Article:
16. 16.  Undetermined aetiology.  Complex genetic-environmental interaction for neuronal degenration.  90-95% are sporadic.  Proposed hypothesis of degeneration is viral infection,immune activation & hormonal dysfunctions.  Sporadic ALS with predominantly autosomal dominant inheritance  Molecular pathway proposed are due to excitotoxicity,oxidative stress,mitochondrial dysfunction,impaired axonal transport,neurafilament aggregation.  Genetic susceptibility include APOE,SMN,peripherin,VEGF,paraoxonase gene alteration
  17. 17.  Western Pacific ALS(ALS parkinsonism dementia complex)- Exposure to toxin β-N-methylamino-l-alanine, which is present in seeds of theCycas circinalis in people of Chamorro natives of Guam & Kii Peninsula of Japan.  Familial ALS(FALS)-(Type 1-10)(Type 2 & 5 have AR,rest have AD inheritance) i)Cu/Zn superoxide dismutase 1 (SOD1) in 20% of FALS cases(autosomal recessive inheritance) ii) Expansions of a GGGGCC hexanucleotide repeat in a noncoding region of chromosome 9 is present in 37% to 46% of FALS and 6% to 20% of sporadic ALS of European descent iii)mutations in two RNA binding proteins, TAR DNA-binding protein-43 (TDP-43) and fused in sarcoma (FUS)
  18. 18.  2/3rd -Typical/Spinal form of ALS with focal motor weakness of distal or proximal upper or lower limbs. Spread of weaknes to contiguous muscles in the same region before another region is involved.  Pseudoneuritic pattern-Involvement of muscles in the apparent distribution of a peripheral nerve  Monomelic-Involvement of one limb  Pseudopolyneuritic-Weakness in the both distal lower limbs  Mill’s Hemiplegic variant-Weakness restricted to one half of the body  Bulbar/pseudobulbar palsy
  19. 19.  1-2% -Weakness of respiratory group of muscles  10% - Bilateral upper limb weakness and wasting, flail arm of flail person in barrel syndrome.  Head drop  Fasiculations-(Not the initial presenting symptom but almost seen in all patients at presentation)  Cramps-thighs,abdomen,back or even tongue  Non motor symptoms-Sleep disturbance, Subtle cognitive Dysfunction and mood changes.  Rarely involved: Bladder; bowels; Autonomic; Extraocular movements; Sensory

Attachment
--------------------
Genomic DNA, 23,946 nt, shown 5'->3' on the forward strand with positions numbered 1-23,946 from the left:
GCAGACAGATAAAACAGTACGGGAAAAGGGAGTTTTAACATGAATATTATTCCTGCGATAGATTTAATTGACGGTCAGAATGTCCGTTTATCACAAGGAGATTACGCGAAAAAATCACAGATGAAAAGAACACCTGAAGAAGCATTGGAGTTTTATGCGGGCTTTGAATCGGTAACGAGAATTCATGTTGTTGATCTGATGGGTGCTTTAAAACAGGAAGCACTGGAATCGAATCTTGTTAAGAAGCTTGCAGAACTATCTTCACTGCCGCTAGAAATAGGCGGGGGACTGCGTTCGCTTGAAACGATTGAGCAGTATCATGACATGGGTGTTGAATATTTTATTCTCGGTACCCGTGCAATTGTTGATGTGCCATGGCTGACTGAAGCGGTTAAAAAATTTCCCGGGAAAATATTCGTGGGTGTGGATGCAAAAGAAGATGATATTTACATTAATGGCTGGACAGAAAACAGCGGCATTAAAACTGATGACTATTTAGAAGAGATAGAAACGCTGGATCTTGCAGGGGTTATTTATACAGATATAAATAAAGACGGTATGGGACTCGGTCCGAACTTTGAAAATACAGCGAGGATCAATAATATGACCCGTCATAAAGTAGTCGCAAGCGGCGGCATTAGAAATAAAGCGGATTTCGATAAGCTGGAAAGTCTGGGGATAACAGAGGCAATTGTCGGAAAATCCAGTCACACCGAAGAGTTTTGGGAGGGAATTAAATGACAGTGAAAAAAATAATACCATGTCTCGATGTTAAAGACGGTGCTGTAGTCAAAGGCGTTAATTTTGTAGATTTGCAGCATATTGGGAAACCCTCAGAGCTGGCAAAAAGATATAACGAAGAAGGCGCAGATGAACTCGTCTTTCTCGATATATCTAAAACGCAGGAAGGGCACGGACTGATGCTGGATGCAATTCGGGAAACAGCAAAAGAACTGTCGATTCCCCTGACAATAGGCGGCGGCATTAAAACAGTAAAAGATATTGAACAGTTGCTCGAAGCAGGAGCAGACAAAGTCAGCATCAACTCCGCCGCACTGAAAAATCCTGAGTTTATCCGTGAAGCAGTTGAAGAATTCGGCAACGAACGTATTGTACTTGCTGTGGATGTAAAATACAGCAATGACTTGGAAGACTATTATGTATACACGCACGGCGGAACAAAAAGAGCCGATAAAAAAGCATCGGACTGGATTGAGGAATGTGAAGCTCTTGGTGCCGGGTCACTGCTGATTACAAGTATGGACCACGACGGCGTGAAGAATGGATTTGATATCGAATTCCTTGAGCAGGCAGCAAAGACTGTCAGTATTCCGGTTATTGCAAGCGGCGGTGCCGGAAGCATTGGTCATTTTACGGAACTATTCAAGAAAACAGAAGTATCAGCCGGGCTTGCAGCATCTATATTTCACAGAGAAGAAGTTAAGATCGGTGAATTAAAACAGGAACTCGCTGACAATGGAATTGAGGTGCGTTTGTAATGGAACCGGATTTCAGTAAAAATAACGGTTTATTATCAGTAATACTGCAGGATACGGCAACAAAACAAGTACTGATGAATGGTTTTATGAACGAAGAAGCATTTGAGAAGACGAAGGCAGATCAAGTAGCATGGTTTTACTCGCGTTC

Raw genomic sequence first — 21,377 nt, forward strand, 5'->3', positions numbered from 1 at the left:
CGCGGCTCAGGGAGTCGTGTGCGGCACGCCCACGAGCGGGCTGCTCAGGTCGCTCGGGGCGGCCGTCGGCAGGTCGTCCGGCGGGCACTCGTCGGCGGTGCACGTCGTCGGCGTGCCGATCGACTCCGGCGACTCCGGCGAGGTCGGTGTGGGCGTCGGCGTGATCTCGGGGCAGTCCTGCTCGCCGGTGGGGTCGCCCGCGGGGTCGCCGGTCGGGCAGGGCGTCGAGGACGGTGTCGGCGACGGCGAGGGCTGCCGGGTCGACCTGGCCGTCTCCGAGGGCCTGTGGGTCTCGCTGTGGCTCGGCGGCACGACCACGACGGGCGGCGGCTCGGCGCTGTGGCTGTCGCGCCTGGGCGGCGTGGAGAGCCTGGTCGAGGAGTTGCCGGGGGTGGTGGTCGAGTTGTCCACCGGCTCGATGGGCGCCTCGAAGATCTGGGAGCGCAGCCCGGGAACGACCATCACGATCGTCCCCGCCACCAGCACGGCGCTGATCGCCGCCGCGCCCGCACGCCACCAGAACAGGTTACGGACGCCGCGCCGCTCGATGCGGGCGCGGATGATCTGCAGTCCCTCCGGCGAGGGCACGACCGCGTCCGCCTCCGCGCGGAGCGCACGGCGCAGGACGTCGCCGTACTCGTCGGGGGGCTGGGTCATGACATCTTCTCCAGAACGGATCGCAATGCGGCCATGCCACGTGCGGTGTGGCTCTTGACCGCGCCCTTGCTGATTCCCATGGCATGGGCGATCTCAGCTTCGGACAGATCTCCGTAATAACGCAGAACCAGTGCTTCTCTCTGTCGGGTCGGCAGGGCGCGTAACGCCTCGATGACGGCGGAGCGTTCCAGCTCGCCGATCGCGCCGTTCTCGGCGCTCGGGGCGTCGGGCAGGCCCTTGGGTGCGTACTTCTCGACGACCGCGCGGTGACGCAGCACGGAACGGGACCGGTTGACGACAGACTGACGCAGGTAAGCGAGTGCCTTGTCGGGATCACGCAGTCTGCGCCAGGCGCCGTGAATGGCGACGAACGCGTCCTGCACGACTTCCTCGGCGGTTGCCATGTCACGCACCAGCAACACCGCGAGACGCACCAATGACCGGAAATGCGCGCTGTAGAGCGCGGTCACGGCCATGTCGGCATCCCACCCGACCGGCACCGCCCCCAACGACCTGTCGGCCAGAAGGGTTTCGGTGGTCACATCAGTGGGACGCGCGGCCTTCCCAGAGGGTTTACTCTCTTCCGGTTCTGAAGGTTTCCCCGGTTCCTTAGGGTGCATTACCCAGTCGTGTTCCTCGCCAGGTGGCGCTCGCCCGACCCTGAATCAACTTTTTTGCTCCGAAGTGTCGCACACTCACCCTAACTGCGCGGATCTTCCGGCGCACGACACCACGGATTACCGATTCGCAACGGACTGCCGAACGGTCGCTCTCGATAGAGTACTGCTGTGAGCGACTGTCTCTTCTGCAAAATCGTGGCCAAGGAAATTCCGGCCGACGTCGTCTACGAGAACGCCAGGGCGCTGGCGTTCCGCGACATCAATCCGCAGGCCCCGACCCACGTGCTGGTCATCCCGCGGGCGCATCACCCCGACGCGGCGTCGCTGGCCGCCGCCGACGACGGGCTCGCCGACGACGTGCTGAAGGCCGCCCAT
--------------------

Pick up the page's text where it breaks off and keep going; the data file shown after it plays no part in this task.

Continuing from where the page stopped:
20. 20.  More common in older females: 50% with bulbar presentation  Bulbar onset in 20% to 30% of all ALS cases  Features  Dysarthria  Speech rate: Slow  Voice quality: Reduced  Dysphagia •Coticobulbar tracts involvement •Spastic dysarthria,dysphonia,dysphagia •Emotional lability(forced crying or laughter) •Brisk jaw jerk •Hyperactive gag reflex
  21. 21. UMN  Weakness  Slowed rapid alternating movements  Spasticity, clasp knife phenomenon  Hyperreflexia  Pathologic reflexes, including Babinski and Hoffmann  Presence of reflexes in atrophic limbs  Pseudobulbar palsy (labile affect, spastic speech, dysarthria,brisk jaw jerk, and gag reflex) LMN  Weakness  Muscle atrophy  Fasciculations  Cramps  Attenuated or absent reflexes  Bulbar palsy)
  22. 22.  Clinical examination and electrophysiological assesement.  Differentiated from ALS mimickers-  Paraneoplastic  Hyperthyroidism  Parathormone dysfunction  Vit B12 Deficiency  HIV Infection(may present with flail arm syndrome)  Cervical spondylotic myelopathy(MRI helpful)  Myeloradiculopathy  Multiple Sclerosis  Craniovertebral Anomalies
  23. 23.  NEUROIMAGING-  MRI helps in excluding mimickers.  Coronal T2WI shows bilateral symmetrical hyperintensity along corticospinal tract (thin white arrows) forming a 'WINE GLASS APPEARANCE‘ or ‘GARLAND SIGN’
  24. 24. Coronal T2WI showing bilateral symmetrical hyperintensity along corticospinal tract (thin white arrows) forming a 'wine glass appearance'.
  25. 25.  ELECTROPHYSIOLOGY-  Nerve Conduction Study-Normal in ALS except for low amplitude of compound muscle action potential(CMAP) which is due to wasting of muscles being recorded.Sensory nerve conduction is normal  Electromyogram- signs of denervation include fibrillations, positive sharp waves,fasciculations, neurogenic units, and a neurogenic pattern of recruitment.
  26. 26.  Motor Unit Number Estimation-Quantitative assesment of progressive motor axon loss.  Transcranial Magnetic stimulation –Measures the central central motor conduction and so the upper motor neuron involvement could be documented #’SPLIT HAND’ Phenomenon-In cases of Severe changes in the thenar eminence and the relative sparing of hypothenar eminence ,observed on the EMG study
  27. 27. Definite ALS  Clinical or electrophysiologic evidence of LMN *** and UMN signs in the bulbar region AND  At least two spinal regions or the presence of LMN and UMN signs in three spinal regions Probable ALS  Clinical or electrophysiologic evidence by LMN and UMN signs in at least two regions with some UMN signs necessarily rostral to (above) the LMN signs Possible ALS  Clinical or electrophysiologic signs of UMN and LMN dysfunction are in only one region, OR  UMN signs alone in two or more regions, OR  LMN signs rostral to UMN signs (ALS mimics should be excluded by EMG, appropriate neuroimaging, and clinical laboratory studies) *** EMG evidence for denervation has equal value to clinical LMN signs; when there is clinical suspicion for ALS, fasciculations have equivalent value to fibrillations and positive waves in determining denervation
  28. 28. General: Hereditary vs Sporadic ALS Feature Hereditary ALS Sporadic ALS Males:Females 1:1 1.7:1 Disease Duration Bimodal < 2 & > 5 years Unimodal 3 to 4 years Onset Age distribution More younger More older Mean age 46 years 56 to 63 years Bulbar features 20% to 30% Unusual Legs Common Occasional